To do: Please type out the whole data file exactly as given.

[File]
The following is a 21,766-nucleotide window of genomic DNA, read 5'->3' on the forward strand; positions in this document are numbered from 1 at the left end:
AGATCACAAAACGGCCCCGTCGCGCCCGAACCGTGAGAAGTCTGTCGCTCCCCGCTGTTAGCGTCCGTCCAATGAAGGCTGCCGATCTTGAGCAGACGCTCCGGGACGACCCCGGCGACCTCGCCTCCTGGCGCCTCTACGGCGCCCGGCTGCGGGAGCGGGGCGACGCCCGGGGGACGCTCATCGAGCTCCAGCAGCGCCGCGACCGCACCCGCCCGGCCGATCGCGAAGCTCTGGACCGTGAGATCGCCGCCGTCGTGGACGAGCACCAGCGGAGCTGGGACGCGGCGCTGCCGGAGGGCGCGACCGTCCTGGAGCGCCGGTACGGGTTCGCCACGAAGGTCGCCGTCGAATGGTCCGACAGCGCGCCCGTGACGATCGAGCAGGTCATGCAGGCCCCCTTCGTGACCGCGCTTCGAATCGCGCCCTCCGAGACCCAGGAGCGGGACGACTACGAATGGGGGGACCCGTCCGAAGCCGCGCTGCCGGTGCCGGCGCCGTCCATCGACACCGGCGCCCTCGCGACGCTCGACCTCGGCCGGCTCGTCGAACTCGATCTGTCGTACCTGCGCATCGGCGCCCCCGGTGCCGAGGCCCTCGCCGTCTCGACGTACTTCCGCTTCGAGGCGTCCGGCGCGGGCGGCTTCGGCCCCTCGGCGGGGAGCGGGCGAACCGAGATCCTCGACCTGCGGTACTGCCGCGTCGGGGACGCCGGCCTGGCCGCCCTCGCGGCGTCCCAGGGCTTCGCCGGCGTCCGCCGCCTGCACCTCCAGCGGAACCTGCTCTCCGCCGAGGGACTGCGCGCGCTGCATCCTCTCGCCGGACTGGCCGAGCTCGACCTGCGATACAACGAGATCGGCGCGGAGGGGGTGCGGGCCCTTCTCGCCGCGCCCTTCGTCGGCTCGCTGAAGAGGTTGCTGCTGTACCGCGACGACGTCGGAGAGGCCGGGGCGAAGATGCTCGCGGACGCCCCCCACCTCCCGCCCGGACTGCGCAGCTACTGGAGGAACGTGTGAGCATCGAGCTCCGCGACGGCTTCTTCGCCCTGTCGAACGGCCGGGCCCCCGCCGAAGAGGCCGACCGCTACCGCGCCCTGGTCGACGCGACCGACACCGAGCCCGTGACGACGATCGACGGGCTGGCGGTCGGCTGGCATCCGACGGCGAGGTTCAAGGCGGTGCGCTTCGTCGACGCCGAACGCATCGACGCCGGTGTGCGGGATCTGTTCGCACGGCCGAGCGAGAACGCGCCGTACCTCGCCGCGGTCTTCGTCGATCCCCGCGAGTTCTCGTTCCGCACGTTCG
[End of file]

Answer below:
The following is a 21,766-nucleotide window of genomic DNA, read 5'->3' on the forward strand; positions in this document are numbered from 1 at the left end:
AGATCACAAAACGGCCCCGTCGCGCCCGAACCGTGAGAAGTCTGTCGCTCCCCGCTGTTAGCGTCCGTCCAATGAAGGCTGCCGATCTTGAGCAGACGCTCCGGGACGACCCCGGCGACCTCGCCTCCTGGCGCCTCTACGGCGCCCGGCTGCGGGAGCGGGGCGACGCCCGGGGGACGCTCATCGAGCTCCAGCAGCGCCGCGACCGCACCCGCCCGGCCGATCGCGAAGCTCTGGACCGTGAGATCGCCGCCGTCGTGGACGAGCACCAGCGGAGCTGGGACGCGGCGCTGCCGGAGGGCGCGACCGTCCTGGAGCGCCGGTACGGGTTCGCCACGAAGGTCGCCGTCGAATGGTCCGACAGCGCGCCCGTGACGATCGAGCAGGTCATGCAGGCCCCCTTCGTGACCGCGCTTCGAATCGCGCCCTCCGAGACCCAGGAGCGGGACGACTACGAATGGGGGGACCCGTCCGAAGCCGCGCTGCCGGTGCCGGCGCCGTCCATCGACACCGGCGCCCTCGCGACGCTCGACCTCGGCCGGCTCGTCGAACTCGATCTGTCGTACCTGCGCATCGGCGCCCCCGGTGCCGAGGCCCTCGCCGTCTCGACGTACTTCCGCTTCGAGGCGTCCGGCGCGGGCGGCTTCGGCCCCTCGGCGGGGAGCGGGCGAACCGAGATCCTCGACCTGCGGTACTGCCGCGTCGGGGACGCCGGCCTGGCCGCCCTCGCGGCGTCCCAGGGCTTCGCCGGCGTCCGCCGCCTGCACCTCCAGCGGAACCTGCTCTCCGCCGAGGGACTGCGCGCGCTGCATCCTCTCGCCGGACTGGCCGAGCTCGACCTGCGATACAACGAGATCGGCGCGGAGGGGGTGCGGGCCCTTCTCGCCGCGCCCTTCGTCGGCTCGCTGAAGAGGTTGCTGCTGTACCGCGACGACGTCGGAGAGGCCGGGGCGAAGATGCTCGCGGACGCCCCCCACCTCCCGCCCGGACTGCGCAGCTACTGGAGGAACGTGTGAGCATCGAGCTCCGCGACGGCTTCTTCGCCCTGTCGAACGGCCGGGCCCCCGCCGAAGAGGCCGACCGCTACCGCGCCCTGGTCGACGCGACCGACACCGAGCCCGTGACGACGATCGACGGGCTGGCGGTCGGCTGGCATCCGACGGCGAGGTTCAAGGCGGTGCGCTTCGTCGACGCCGAACGCATCGACGCCGGTGTGCGGGATCTGTTCGCACGGCCGAGCGAGAACGCGCCGTACCTCGCCGCGGTCTTCGTCGATCCCCGCGAGTTCTCGTTCCGCACGTTCG